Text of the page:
Monday, January 24, 2005

I've been divorced a little over six years now.
In the first two years following the divorce, I had a (small) flurry of wildly romantic and ill-fated dating experiences. You could call that my refinement phase I guess, eliminating various scenarios from the "I can live with that compatibly" list. Here's a couple of things I crossed off:

Self-esteem deprivation
Constant reruns of their past
Married but not happy
Controlling with answers for everything
All talk, no listen
All listen, no talk
Lacking capability for physical or emotional intimacy
Angry at the world/victim complex
Mortally wounded and/or dependent on numbing agents
Overly materialistic

I don't think the list is particularly unreasonable. I guess I should add dumber than dirt and bigoted/narrow-minded have always been obvious no-gos.
I would suppose that leaves a whole lot of possible candidates, and given that I am intelligent, emotionally healthy, stable, witty and generous, you'd think that finding a partner would be just a matter of dating enough.

So I'm frustrated. Because it does seem that finding a partner should just be a matter of dating enough, and I've done a lot of dating in the last four years. Enough so that I've gotten my hopes up many times, to find that no matter how good the odds seemed, the outcome is unpredictable. Which comes down to a shift in my thinking over the last year (a question elck posed last week, which I am late to answering.)

I used to think if I did the right thing, I'd find the right person.
Now I have come to think that finding the right person has no rationale, no luck, no formula, no odds associated with it at all. I would bet money that every day when I walk out my door, I have even odds of finding a viable candidate. That tomorrow's odds, whether I change jobs, go to a church, lose weight, join a club, go to a bar, spend time on a hobby I love, take a class, talk to friends, smile at a crossing guard are no different than Friday's odds, when I try out the internet ads, volunteer in the community, dig up my dahlia bulbs, take my dog to the dog park, help coach my son's baseball team, change my hairstyle, dress up, flirt in the produce section. It is just flat out random.
That is different than saying I don't think it can or will happen - I'm not so much cynical about it, as I am cynical that analyzing or trying to control it will make any difference other than making me crazy.

Nonetheless, I feel perfectly reasonable in seeking, wanting a relationship in my life. I suppose my odds are slightly lower if I become reclusive or become desperate, but beyond that, I dare you to tell me which route guarantees success, and I can tell you which route wasn't snow plowed when I got there.

So I have a list of things I'd rather not be told. I know how hopefully intentioned these statements are meant to be, but each of them whispers: "If you do the right thing, it will happen." I guess I sort of relate to the bloggers who are dealing with infertility, who get tired of people recommending prayer. Recommending diets and herbs and postures and they do all that stuff and still, no baby. Recommending adoption, as if some God was trying to push them in that direction (My son is adopted and it is wonderful but I'd never presume it was the way another person was destined to build their family.) Recommending acceptance, which seems to ignore all the heartbreak that goes with the situation of longing for something that just seems to not happen.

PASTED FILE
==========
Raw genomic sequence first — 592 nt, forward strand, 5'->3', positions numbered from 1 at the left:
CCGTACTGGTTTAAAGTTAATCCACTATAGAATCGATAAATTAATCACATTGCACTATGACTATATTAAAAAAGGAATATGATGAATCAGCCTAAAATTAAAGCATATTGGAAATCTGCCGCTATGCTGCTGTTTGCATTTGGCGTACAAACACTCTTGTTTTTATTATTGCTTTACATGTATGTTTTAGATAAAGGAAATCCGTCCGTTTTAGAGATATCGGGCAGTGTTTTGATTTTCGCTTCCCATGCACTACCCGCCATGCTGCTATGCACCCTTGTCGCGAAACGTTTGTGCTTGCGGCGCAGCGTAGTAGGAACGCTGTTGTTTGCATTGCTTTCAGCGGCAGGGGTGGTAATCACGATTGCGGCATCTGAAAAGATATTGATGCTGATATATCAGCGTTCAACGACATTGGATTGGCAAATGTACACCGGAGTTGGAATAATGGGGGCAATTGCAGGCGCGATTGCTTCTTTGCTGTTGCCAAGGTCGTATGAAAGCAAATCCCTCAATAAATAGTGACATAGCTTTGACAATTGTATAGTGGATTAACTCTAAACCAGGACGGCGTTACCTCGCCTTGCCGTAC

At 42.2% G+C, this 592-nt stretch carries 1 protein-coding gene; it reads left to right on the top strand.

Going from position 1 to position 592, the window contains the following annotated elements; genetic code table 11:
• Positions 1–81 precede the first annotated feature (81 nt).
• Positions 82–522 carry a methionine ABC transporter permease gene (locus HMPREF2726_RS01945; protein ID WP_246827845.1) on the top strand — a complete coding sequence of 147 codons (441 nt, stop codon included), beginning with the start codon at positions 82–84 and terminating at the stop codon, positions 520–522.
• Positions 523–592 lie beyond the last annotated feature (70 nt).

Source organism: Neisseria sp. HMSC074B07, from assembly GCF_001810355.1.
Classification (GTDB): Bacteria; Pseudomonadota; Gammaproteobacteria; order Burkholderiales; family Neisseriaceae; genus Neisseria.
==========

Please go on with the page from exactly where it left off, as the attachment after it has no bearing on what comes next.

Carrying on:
My really well meaning co-worker stopped me after a lunch out with a friend last week, hopefully asking if he was a new prospect. Don't I wish! But I tell her he's married, a good friend, and when she asks if there is anyone special right now I tell her no. Her response was "Maybe it's right there in front of you and you just haven't seen it yet". Which is the flip side of the other usual comment I get: "Maybe if you stopped looking." Or if I don't talk about looking, "Maybe you aren't getting out there enough." The thing is, you can't closet-quarterback love when the ball hasn't even entered play yet. One more that makes me crazy: "Maybe you need to love yourself more first." Oh my gosh, so I need to move into full fledged narcissism before someone's going to find me attractive? Nah, I think I'm fine. Enough so that I think I'm worth someone good. I don't think that flies.

This is what I wish people would say if the topic of my latest (insert: bad date, lack of date, nearly right date, excruciating date, let-down date) came up:

"That sucks Susan, it's great you keep trying." Then, if I had a blank check, I'd ask for a hug. The kind of hug that hangs on an extra second or two and says things that are too difficult to say like "I know it is depressing to get into bed alone every night" or "hang in there, odds are even on your chances tomorrow" or "don't worry, I'll be here for the next seven rolls of the dice" or "damn, I'm sure glad I found someone because I'd hate doing what you're doing."

I am awfully glad I'm in such good company though. I find it terrifically reassuring, if at the same time sad, that Leslee is facing the same thing. She's a catch. Someone's got to figure that out SOON.

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